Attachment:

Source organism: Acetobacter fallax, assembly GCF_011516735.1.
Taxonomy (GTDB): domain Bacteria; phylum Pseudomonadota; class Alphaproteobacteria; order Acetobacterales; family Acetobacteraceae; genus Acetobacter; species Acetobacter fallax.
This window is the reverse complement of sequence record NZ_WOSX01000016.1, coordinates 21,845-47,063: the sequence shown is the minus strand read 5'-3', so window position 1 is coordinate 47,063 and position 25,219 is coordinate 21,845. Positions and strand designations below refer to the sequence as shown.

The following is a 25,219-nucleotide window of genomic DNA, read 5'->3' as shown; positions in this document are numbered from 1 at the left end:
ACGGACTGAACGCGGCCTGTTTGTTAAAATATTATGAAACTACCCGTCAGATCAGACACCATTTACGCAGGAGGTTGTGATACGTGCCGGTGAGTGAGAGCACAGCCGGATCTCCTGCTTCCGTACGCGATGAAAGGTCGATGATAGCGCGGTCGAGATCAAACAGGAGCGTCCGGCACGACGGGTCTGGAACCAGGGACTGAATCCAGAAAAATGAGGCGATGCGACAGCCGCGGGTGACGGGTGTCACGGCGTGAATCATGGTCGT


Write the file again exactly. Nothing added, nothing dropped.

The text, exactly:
Source organism: Acetobacter fallax, assembly GCF_011516735.1.
Taxonomy (GTDB): domain Bacteria; phylum Pseudomonadota; class Alphaproteobacteria; order Acetobacterales; family Acetobacteraceae; genus Acetobacter; species Acetobacter fallax.
This window is the reverse complement of sequence record NZ_WOSX01000016.1, coordinates 21,845-47,063: the sequence shown is the minus strand read 5'-3', so window position 1 is coordinate 47,063 and position 25,219 is coordinate 21,845. Positions and strand designations below refer to the sequence as shown.

The following is a 25,219-nucleotide window of genomic DNA, read 5'->3' as shown; positions in this document are numbered from 1 at the left end:
ACGGACTGAACGCGGCCTGTTTGTTAAAATATTATGAAACTACCCGTCAGATCAGACACCATTTACGCAGGAGGTTGTGATACGTGCCGGTGAGTGAGAGCACAGCCGGATCTCCTGCTTCCGTACGCGATGAAAGGTCGATGATAGCGCGGTCGAGATCAAACAGGAGCGTCCGGCACGACGGGTCTGGAACCAGGGACTGAATCCAGAAAAATGAGGCGATGCGACAGCCGCGGGTGACGGGTGTCACGGCGTGAATCATGGTCGT